Because the medieval city was largely built of wood and stone houses were the exception, fire was a constant risk and a series of fires in 1517, 1750 and again on 7 May 1862 earned the people from Enschede the nickname Brandstichters (arsonists).

Raadhuisstraat in Enschede, with the Grote Kerk in the background

Industrialisation

The last fire coincided with the start of the growth of the city into a large production center of textiles, originally as a cottage industry, but since the start of the 19th century on an industrial scale, especially the manufacture of bombazijn (a mixture of cotton and linen) proved an export hit.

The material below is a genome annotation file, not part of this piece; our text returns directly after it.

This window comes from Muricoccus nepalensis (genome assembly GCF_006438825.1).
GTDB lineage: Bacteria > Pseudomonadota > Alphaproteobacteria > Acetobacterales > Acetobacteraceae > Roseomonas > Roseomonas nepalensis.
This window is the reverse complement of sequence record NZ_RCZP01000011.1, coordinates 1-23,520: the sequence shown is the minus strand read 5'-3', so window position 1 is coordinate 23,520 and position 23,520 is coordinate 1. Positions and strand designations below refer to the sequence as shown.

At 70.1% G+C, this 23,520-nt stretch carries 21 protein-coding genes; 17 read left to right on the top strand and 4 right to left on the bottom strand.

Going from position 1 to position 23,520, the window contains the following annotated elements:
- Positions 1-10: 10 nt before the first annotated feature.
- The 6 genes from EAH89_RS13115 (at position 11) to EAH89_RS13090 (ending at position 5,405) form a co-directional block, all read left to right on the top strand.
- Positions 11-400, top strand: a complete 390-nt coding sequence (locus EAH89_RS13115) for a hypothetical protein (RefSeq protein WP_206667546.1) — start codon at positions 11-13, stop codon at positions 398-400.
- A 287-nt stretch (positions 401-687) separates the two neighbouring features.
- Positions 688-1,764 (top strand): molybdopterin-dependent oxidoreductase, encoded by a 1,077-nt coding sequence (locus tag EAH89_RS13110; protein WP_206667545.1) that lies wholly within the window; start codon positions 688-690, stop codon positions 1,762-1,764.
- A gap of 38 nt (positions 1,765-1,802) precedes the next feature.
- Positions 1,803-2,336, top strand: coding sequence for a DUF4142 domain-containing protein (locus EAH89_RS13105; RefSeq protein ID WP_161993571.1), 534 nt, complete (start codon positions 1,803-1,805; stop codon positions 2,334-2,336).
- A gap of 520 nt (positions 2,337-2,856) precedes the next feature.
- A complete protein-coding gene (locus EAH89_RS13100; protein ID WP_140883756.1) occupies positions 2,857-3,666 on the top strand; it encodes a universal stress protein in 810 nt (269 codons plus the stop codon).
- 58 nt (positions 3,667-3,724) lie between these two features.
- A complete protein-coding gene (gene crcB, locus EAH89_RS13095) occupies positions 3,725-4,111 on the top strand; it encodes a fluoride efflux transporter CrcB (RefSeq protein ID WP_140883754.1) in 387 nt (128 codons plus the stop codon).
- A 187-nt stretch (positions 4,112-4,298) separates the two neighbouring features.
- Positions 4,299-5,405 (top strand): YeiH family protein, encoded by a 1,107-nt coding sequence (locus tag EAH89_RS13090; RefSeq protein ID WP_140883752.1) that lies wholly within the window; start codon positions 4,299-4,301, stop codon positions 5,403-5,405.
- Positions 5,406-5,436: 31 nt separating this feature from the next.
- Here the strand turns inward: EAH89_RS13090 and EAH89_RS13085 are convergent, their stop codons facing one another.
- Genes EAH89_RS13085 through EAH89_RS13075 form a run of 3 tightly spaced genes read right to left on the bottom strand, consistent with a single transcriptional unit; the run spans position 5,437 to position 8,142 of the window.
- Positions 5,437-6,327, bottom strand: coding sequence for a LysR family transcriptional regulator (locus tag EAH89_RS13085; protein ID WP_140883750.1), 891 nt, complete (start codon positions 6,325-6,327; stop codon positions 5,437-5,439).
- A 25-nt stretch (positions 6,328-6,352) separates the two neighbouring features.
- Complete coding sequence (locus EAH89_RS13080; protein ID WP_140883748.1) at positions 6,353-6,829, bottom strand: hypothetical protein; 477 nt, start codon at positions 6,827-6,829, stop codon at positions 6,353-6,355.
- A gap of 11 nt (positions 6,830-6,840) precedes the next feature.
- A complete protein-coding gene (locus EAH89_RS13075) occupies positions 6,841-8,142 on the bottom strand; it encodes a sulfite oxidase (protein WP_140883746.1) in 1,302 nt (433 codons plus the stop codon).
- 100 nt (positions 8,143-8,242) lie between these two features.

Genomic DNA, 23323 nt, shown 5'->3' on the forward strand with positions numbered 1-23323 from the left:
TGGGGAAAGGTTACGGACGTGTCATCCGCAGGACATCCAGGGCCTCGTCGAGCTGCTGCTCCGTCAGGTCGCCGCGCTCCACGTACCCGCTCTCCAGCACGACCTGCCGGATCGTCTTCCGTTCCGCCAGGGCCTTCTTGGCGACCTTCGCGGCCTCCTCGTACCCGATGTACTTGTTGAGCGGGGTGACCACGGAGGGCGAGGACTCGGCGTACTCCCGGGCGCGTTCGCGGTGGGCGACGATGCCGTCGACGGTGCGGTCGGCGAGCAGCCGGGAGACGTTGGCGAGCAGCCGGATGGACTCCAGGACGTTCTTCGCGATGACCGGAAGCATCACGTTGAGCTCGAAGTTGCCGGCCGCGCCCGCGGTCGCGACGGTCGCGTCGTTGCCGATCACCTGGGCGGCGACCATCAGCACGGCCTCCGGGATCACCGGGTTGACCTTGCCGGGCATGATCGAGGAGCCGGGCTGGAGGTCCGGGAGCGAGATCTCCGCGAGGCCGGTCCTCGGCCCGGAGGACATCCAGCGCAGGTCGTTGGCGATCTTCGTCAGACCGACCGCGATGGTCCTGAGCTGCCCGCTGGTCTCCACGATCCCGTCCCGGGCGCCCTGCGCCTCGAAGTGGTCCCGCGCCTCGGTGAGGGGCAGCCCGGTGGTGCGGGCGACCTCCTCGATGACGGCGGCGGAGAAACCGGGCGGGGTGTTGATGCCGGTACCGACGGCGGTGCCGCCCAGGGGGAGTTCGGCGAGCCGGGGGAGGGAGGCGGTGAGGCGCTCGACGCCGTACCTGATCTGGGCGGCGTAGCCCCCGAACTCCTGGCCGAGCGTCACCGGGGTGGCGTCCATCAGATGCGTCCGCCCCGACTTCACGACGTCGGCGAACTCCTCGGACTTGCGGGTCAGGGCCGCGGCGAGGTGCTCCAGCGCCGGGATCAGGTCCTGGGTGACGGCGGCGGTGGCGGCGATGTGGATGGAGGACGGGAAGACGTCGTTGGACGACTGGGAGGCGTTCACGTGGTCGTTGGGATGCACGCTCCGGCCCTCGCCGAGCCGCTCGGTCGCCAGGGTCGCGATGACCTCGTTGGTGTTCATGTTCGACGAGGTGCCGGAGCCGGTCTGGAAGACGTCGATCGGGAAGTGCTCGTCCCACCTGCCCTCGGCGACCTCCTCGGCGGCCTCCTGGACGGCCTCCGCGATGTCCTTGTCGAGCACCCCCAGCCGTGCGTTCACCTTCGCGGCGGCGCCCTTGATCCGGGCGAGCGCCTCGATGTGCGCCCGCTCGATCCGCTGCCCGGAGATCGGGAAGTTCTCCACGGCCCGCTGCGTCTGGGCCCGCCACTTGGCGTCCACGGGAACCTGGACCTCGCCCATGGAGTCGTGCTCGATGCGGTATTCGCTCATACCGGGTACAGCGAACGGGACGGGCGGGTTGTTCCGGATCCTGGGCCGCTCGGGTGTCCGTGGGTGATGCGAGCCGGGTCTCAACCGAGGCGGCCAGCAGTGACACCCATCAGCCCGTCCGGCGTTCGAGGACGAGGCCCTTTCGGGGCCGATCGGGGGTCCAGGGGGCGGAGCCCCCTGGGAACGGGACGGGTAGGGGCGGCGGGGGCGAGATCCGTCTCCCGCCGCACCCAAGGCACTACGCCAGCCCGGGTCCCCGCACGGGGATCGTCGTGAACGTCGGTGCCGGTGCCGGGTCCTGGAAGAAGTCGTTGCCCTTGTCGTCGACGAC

The industrialisation stimulated a large increase in population, which at first was rather chaotic. The names of the slums (like De Krim and Sebastopol) are still notorious, although they have long since been torn down. In 1907 the laissez faire mentality was dropped and Enschede was the first city in the Netherlands to draw up an official expansion-plan, incorporating the (surrounding) municipality of Lonneker.

World War II